Missile attack kills 10 at military parade in Yemen’s south
SANAA, Yemen (AP) — A ballistic missile ripped through a military parade for a Yemeni southern separatist group that’s backed by the United Arab Emirates, killing at least six troops and four children, a spokesman said Sunday.
Maged al-Shoebi, a spokesman for the group, blamed Houthi rebels for the attack.
The explosion took place while the separatists, known as the Resistance Forces, were finishing a parade for new recruits at a soccer field in the capital of Dhale province, al-Shoebi told The Associated Press.
The group is part of the the Southern Transitional Council or STC, which seeks the return of the independent state that existed in the south until 1990.
The STC is allied with the Saudi-led coalition that’s been fighting Yemen’s Houthi rebels. But the UAE-backed southerners are currently at odds with Yemen’s internationally recognized government, which is more closely allied with Saudi Arabia. Cracks in the anti-Houthi bloc have widened over the past several months.
Footage circulated online of Sunday’s attack shows a hole in a stage at the edge of the field, apparently from an explosion, while other footage showed dead bodies on the ground.
At least 21 people, including civilians, were wounded in the blast, al-Shoebi said. He blamed the Houthis for the attack. The rebel group did not immediately comment.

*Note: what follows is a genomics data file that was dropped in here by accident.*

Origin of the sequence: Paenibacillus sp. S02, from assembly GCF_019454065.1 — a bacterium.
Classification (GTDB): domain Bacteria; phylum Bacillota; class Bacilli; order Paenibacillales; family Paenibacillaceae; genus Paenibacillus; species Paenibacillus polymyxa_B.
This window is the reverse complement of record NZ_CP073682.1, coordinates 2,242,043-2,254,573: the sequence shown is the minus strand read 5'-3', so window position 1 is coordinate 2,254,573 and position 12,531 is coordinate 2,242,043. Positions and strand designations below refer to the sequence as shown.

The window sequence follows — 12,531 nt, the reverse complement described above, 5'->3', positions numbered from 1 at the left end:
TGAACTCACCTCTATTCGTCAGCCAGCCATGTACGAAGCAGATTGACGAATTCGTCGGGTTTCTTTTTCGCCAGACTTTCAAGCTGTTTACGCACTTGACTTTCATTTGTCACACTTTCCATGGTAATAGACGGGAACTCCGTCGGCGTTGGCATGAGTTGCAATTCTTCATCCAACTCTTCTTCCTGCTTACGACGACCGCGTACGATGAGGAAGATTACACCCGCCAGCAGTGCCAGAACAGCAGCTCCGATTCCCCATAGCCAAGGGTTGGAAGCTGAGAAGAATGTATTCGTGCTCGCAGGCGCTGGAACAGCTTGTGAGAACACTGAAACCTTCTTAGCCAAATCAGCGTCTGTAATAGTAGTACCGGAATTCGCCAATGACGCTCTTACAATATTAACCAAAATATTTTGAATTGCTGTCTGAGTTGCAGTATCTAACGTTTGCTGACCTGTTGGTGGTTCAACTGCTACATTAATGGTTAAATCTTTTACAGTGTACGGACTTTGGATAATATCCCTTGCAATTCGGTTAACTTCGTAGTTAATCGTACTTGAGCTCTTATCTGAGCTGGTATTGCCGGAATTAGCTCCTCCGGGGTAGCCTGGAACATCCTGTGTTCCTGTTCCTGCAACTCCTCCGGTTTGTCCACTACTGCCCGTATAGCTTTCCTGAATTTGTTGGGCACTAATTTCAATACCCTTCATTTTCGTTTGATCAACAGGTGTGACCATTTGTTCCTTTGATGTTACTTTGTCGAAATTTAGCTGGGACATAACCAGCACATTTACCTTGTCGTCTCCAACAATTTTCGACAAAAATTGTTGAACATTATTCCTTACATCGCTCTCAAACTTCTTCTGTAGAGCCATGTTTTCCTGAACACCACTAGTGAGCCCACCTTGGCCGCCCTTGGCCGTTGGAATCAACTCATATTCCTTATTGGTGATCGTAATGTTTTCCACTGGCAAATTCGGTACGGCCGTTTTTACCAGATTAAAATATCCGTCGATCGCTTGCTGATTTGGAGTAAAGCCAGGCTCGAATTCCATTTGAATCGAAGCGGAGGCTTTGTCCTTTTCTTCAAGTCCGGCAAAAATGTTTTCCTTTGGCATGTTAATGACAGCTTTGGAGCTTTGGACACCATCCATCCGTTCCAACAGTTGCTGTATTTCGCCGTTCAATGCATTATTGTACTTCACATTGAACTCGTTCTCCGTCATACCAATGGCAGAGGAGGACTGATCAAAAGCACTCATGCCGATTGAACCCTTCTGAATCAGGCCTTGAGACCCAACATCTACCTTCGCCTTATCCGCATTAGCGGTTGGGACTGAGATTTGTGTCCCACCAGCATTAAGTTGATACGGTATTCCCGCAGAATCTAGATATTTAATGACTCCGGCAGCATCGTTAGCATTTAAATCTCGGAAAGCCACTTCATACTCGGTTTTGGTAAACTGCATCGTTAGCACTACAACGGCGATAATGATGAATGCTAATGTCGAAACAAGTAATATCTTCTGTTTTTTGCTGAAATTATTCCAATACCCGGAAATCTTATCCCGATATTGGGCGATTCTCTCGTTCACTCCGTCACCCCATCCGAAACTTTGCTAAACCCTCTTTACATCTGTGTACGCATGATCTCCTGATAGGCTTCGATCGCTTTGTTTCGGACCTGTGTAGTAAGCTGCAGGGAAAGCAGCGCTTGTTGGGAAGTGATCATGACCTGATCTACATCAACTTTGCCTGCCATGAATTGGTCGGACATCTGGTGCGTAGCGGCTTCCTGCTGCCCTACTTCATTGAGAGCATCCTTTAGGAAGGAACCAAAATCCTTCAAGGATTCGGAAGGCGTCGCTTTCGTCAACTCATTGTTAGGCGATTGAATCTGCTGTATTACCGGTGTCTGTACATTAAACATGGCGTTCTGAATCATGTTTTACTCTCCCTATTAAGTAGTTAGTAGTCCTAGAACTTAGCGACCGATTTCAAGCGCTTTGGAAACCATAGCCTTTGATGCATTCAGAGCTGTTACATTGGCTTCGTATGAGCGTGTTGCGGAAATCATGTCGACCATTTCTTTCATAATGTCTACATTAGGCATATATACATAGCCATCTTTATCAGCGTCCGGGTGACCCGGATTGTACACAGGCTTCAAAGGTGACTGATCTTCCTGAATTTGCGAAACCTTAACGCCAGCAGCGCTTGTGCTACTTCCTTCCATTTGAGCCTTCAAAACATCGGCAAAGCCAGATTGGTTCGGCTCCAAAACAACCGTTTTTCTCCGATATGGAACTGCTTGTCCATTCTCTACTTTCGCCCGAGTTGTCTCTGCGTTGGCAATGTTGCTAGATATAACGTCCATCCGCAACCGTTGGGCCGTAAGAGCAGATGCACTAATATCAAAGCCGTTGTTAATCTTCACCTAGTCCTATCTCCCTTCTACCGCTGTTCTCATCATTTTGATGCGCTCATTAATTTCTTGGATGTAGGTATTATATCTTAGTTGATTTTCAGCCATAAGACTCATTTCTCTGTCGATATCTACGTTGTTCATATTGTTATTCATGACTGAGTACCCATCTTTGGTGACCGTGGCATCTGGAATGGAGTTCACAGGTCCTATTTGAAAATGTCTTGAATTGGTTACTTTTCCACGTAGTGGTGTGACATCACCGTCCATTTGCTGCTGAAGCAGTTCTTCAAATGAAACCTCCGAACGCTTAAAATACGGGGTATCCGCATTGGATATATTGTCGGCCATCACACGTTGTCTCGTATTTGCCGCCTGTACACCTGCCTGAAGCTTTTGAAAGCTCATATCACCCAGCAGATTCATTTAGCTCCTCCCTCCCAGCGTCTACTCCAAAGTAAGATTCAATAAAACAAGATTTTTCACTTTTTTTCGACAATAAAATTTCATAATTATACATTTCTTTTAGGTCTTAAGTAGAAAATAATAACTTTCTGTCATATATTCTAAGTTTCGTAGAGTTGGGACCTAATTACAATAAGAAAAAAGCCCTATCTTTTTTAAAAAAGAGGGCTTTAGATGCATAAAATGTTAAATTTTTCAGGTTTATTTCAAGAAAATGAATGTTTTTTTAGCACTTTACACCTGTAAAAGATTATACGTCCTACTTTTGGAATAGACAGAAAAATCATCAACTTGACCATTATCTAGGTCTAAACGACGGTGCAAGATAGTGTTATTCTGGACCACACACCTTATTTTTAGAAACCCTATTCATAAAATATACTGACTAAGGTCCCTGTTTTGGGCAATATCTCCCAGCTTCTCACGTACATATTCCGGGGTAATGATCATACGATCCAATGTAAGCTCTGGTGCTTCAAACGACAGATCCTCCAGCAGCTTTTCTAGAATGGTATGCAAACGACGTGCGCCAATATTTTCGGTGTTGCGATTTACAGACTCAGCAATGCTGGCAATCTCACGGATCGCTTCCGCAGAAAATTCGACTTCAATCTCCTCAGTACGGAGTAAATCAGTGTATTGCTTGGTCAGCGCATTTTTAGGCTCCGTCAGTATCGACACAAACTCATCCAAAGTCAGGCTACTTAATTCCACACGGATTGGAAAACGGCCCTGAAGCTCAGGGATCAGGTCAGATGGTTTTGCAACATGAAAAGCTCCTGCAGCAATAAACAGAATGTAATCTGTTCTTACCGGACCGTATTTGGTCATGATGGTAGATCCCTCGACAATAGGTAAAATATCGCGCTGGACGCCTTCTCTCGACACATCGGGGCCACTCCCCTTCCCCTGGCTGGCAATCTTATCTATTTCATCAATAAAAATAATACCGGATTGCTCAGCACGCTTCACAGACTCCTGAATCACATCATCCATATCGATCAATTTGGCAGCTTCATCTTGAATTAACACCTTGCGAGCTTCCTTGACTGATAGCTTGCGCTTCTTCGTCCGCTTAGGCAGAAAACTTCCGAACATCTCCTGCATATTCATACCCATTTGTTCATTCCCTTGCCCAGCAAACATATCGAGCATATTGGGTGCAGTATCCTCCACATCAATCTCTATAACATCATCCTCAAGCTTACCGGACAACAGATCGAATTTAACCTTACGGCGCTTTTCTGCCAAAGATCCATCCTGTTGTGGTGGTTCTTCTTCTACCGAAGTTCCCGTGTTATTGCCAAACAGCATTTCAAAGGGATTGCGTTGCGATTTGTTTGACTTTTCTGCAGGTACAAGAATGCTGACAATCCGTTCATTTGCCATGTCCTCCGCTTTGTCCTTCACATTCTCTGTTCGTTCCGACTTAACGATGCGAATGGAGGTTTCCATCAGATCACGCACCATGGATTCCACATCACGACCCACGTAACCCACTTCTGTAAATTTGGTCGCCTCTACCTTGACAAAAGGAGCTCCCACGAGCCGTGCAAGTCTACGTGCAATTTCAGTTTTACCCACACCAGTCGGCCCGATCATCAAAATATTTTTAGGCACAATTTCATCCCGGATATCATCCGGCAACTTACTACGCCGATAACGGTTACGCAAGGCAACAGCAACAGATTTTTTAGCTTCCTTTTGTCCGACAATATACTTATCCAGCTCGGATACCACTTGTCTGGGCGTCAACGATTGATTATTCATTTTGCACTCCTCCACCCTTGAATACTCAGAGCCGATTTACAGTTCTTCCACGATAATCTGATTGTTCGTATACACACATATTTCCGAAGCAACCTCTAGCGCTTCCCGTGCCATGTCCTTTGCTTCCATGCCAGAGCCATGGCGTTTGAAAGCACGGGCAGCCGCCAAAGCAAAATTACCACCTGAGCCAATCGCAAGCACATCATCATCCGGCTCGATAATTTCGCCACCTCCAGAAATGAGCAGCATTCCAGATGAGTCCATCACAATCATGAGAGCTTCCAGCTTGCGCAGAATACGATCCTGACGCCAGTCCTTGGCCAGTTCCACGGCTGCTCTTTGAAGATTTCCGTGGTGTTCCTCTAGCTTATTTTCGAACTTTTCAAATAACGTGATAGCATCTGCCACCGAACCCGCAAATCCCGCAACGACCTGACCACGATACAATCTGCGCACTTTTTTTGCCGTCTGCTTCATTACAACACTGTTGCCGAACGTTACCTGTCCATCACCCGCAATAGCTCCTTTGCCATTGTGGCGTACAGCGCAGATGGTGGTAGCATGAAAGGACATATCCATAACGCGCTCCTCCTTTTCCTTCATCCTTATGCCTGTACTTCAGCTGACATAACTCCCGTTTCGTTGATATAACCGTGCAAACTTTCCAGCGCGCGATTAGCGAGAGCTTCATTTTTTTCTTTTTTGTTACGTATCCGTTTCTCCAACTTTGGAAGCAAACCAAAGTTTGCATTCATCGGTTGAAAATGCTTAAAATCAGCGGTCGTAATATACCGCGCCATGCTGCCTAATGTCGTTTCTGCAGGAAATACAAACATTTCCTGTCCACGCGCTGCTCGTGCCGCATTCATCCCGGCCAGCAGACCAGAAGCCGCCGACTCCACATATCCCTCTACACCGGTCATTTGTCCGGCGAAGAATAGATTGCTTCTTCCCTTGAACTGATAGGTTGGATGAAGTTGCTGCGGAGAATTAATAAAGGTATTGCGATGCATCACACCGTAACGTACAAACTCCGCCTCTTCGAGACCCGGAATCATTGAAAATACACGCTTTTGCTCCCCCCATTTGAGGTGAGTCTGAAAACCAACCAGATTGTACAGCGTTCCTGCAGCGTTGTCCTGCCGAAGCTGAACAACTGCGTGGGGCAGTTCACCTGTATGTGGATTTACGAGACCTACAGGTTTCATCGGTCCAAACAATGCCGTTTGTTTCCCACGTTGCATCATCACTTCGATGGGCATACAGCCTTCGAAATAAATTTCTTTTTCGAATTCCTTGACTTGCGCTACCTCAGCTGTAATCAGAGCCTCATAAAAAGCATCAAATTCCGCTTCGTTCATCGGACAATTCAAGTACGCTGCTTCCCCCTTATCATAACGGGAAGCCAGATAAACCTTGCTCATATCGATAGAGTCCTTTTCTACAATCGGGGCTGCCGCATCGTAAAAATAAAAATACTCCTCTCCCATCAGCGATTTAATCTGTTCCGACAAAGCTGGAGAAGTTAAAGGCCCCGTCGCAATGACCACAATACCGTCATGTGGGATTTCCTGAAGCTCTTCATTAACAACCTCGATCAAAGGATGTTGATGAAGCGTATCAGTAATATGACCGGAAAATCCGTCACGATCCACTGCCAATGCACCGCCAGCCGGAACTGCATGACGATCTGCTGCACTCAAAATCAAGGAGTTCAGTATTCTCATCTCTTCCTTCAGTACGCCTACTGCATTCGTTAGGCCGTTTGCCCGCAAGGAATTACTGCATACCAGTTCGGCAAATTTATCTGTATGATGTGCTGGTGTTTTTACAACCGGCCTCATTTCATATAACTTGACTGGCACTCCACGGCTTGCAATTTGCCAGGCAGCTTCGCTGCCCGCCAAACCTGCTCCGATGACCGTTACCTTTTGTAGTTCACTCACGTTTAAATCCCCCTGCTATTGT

The Houthis have been trying to wrest Dhale province from the southern separatists for years, but without much progress.
The conflict in Yemen began with the 2014 takeover of Sanaa by the Houthi rebels. They drove out the government of President Abed Rabbo Mansour Hadi, forcing him to flee to the south and eventually to Saudi Arabia, which entered the war in 2015.
The fighting in the Arab world’s poorest country has killed over 100,000 people and left millions suffering from food and medical shortages. The conflict has also pushed the country to the brink of famine.
Associated Press writer Maad al-Zikry contributed to this report from Aden, Yemen.